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Old 09-11-2011, 12:35 PM   #1
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RV circuit in my garage


I need to install a 120 V 30a circuit in my garage. I recently ran a 220 V 1 ph line for my welder. This circuit has 2 hots and a ground. My home wiring has a common busbar for neutral and ground. Can I use one leg of that circuit and run a jumper from neutral to ground on my RV receptacle.

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Old 09-11-2011, 01:21 PM   #2
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RV circuit in my garage


First off if the line you ran is #12 or smaller you can not do it. If it is #10 or bigger you may be able to do it. What colour of wire are at the plug? If you have a white wire it should be an easy switch over.

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Old 09-11-2011, 01:32 PM   #3
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RV circuit in my garage


Your welder circuit is 240 volt only. It does not have a neutral. If the wire size is #10 you could abandon the welder receptacle for the RV.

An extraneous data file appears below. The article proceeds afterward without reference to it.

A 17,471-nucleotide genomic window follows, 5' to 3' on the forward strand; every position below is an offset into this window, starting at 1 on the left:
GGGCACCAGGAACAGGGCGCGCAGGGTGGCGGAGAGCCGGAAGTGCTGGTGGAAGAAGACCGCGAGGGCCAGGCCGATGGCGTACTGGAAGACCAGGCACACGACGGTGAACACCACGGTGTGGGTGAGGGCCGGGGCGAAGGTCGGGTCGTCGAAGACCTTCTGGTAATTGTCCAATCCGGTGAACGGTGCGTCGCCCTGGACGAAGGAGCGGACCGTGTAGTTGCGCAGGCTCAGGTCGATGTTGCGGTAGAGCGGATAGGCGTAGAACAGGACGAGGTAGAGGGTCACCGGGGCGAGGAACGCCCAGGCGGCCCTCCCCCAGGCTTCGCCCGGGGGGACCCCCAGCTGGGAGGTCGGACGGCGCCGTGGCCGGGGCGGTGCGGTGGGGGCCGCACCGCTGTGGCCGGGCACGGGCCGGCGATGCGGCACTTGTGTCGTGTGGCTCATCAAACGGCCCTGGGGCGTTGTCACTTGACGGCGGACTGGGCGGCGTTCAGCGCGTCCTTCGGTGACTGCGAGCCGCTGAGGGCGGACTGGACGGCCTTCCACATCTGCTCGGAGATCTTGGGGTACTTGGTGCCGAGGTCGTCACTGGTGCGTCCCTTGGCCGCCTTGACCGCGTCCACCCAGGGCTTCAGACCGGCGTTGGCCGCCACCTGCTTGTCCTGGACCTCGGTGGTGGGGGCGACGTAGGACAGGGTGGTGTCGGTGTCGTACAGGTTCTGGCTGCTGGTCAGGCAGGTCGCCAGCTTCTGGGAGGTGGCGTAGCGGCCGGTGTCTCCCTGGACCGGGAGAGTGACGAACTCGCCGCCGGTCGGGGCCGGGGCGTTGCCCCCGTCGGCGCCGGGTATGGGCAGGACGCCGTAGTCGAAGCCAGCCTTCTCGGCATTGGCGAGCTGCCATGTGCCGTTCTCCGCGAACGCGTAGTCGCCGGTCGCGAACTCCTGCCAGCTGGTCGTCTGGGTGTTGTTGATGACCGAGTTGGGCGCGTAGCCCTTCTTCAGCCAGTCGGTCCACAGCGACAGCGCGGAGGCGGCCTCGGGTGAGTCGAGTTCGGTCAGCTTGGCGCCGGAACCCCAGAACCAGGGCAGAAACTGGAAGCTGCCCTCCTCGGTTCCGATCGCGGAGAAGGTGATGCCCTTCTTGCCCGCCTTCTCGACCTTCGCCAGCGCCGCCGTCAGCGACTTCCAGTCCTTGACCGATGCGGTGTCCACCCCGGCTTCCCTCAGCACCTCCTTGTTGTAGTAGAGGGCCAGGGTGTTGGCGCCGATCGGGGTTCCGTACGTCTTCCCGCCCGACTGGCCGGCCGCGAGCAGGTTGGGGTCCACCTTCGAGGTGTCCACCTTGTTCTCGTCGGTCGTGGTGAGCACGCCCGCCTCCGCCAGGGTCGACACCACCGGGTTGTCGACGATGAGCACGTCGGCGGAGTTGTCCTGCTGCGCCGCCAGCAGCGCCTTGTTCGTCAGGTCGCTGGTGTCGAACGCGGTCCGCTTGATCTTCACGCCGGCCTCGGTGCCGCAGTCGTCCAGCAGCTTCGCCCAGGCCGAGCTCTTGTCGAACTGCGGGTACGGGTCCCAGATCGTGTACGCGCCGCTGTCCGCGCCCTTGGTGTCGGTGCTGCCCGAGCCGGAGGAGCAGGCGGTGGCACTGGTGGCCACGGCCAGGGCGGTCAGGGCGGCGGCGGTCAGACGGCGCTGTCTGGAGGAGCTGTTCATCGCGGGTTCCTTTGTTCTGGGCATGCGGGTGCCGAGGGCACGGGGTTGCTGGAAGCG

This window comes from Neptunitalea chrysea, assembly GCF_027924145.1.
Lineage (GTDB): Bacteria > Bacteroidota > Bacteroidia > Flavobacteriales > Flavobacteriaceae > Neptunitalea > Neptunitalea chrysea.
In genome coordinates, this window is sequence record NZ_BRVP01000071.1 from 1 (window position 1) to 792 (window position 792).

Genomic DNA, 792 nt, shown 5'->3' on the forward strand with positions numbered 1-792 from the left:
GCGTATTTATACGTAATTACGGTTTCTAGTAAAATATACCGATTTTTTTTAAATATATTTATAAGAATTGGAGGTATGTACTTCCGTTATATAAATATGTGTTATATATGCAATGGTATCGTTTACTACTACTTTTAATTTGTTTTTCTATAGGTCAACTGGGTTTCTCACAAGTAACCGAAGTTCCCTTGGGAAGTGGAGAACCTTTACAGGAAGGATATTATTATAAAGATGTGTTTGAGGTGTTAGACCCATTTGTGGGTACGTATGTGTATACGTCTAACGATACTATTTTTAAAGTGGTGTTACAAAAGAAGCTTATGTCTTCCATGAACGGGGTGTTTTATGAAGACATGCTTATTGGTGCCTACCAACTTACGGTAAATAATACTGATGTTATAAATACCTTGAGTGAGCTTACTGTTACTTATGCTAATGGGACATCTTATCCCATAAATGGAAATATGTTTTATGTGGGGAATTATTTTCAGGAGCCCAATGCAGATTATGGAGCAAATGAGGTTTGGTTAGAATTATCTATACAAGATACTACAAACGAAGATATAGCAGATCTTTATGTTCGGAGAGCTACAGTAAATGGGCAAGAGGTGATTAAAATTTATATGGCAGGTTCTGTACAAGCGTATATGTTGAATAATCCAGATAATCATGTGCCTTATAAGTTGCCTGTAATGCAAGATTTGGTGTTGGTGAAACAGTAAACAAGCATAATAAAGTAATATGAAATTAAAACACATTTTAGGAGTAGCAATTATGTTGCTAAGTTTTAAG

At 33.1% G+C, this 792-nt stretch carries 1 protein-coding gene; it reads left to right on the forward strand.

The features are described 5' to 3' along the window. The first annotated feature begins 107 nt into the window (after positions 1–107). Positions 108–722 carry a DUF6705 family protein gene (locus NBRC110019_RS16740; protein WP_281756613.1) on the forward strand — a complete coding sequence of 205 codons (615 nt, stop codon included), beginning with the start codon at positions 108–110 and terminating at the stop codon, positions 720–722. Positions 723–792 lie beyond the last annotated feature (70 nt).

You cannot use the ground from the welder as the neutral for the RV.
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Old 09-11-2011, 01:46 PM   #4
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RV circuit in my garage


I ran # 8 wire for the welding circuit. A little overkill I know. If I cant use the ground as a neutral can I pull a seperate neutral line and use one leg of the 220 V circuit. Or do I need to Install a totally new circuit using a single pole breaker. I only have 3 wires in 3/4 in conduit. Is it a violation to run 2 circuits in one conduit. Should I pull a neutral and use the existing 220 circuit to install a subpanel to run both a circuit for the welder and the RV. I dont want to lose my welder line. I live outside the city limits, so I am not required to get any permits.
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Old 09-11-2011, 01:51 PM   #5
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Since you have conduit you can pull in 2 #10s in black and white for the RV circuit if there is space left in the conduit. You could share the ground. What type of conduit did you install?

Regardless of the lack of permits you should still do this safely and to code.